Coronavirus in UK live blog: Rishi Sunak to stand in for Prime Minister at daily press briefing

Follow the latest updates on the coronavirus outbreak in our live blog below

Wednesday, 8th April 2020, 7:55 am
Updated Wednesday, 8th April 2020, 3:39 pm

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An ambulance leaves St Thomas' Hospital in central London, where Prime Minister Boris Johnson is in intensive care with symptoms of the novel coronavirus COVID-19 (Photo: ISABEL INFANTES/AFP via Getty Images)
(Image: WHO)

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Coronavirus live blog, April 8

Last updated: Wednesday, 08 April, 2020, 17:58

Health Secretary reacts

The government will also match pound-for-pound the amount the public donates to the BBC’s Big Night In charity appeal

Deaths will continue to rise after curve has flattened

Stephen Powis has urged the public to keep using the NHS in the event of an emergency. 

He said: "The NHS has worked night and day to surge capacity to manage coronavirus but it’s also there for you if you have symptoms of a stroke, symptoms of a heart attack.

"Indeed if you have any emergency condition whether it’s a sick child, whether it’s a mother in pregnancy who’s worried about movements of the baby, you should be seeking emergency services just as you always have done. 

"They are there for you and, although we are focusing on coronavirus, it’s important we continue to focus on other emergency conditions."

Asked about unemployment figures, Rishi Sunak warns that there will be hardship ahead.

He said: "I’ve been very clear and very honest that this will take a significant impact on our economy.

"In spite of what are unprecedented measures in scale and scope, I can’t stand here and say I can save every single job, protect every single business or indeed every single charity. 

"That’s just simply not possible."

Pressed about the lockdown, Mr Sunak says: "There will be a Cobra meeting tomorrow chaired by the First Secretary of State (Dominic Raab), involving the devolved administrations to talk about the approach to the review.

"We committed there would be a review in and around three weeks, that review will be based on the evidence and data provided by Sage, which will only be available next week.

"But I think rather than speculate about the future, I think we should focus very seriously on the here and now and the present."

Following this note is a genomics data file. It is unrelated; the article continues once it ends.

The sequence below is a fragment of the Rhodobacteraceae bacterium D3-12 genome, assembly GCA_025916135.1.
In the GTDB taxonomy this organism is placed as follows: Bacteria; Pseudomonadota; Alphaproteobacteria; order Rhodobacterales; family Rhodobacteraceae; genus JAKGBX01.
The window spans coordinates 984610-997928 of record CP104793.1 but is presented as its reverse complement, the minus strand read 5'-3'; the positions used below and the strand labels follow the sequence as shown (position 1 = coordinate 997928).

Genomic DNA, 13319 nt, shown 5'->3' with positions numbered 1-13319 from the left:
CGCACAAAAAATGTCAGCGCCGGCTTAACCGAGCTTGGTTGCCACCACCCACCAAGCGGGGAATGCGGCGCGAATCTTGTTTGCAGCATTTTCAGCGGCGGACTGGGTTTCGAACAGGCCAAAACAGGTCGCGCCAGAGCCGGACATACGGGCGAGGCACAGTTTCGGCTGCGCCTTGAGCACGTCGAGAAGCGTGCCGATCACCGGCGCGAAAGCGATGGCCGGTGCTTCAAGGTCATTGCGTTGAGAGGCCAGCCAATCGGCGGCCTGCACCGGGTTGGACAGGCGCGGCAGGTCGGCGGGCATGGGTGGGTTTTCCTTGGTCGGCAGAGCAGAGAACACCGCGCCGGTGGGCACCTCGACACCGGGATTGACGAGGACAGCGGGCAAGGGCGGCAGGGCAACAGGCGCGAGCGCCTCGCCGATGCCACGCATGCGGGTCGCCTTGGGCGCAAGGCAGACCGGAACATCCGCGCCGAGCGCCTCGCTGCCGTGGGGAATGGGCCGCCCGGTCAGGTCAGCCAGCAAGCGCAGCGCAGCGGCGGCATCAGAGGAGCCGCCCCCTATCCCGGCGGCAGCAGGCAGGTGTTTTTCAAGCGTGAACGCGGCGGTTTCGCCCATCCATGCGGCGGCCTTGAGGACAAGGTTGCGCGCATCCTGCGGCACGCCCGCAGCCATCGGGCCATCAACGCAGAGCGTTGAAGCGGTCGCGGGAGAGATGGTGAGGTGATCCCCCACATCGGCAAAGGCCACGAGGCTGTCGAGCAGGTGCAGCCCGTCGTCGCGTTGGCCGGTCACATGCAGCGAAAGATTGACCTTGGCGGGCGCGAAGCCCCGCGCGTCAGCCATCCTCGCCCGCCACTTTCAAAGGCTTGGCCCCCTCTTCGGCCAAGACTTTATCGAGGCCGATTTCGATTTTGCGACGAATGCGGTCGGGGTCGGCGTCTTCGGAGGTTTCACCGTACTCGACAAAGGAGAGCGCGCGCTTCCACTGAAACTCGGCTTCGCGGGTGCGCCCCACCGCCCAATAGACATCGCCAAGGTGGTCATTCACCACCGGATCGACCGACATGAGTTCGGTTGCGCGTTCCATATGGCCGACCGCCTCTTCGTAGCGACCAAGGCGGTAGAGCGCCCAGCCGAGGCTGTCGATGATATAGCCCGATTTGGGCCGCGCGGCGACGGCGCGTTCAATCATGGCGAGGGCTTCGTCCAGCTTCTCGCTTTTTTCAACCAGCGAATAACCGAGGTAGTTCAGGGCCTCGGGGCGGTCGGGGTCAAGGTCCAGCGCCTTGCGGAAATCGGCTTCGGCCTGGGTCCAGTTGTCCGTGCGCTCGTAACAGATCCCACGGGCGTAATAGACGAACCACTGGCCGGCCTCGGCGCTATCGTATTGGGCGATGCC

Mr Sunak said the priority is to stop the spread of the virus and insisted people should follow the advice to stay at home.

Powis, asked if the UK's testing rate would lead to more deaths compared with other countries, stressed the importance of testing before saying it is "one part of a set of different things" to be considered in any country's strategy.

He added: "I think it is almost too early in all countries' experience to know exactly which components of strategies have been the most effective or have been most important.

"It's highly likely it's the combination of these things rather than one any individual part of an approach."

Asked when schools could reopen Sunak says: "In all these instances, we are driven and basing our decisions on the science and what is best for controlling the spread of this virus.

"I pay tribute to those who are helping keep our schools open for the children of key workers, that is valuable and the work that they're doing is, I believe, well supported by the Department for Education.

"But they also are owed our thanks for doing that because that is vital at this time."

Government have done enough to minimise risk of fraud

The Chancellor said he is confident the emergency packages have been designed to "minimise the risk of fraud".

After a warning that emergency measures leave the system vulnerable, Mr Sunak said the schemes are being designed "at pace" but many decisions have been made "deliberately to counter fraud".

"That has actually influenced some of the design choices we've made," he said.

"That means some people might fall between through the cracks, it means people are saying, 'Can you not do it this way, can you include us?', and the reason we've not been able to do that is to protect against exactly that, exactly the risk of fraud or spurious claims that we won't be able to verify.

"So I'm confident the decisions we've made will minimise the risk of fraud."

Professor Powis now says that now isn't the time to be complacent. 

He say: "So this is not the time to become complacent, it's not the time to think that the job is being done, this is the time to continue everybody continuing, whether you're me, whether you're a member of the public, frankly if you're a football team, to continue to keep with social distancing and ensure that the hard work and the hardship that everybody is no doubt encountering leads to those benefits."

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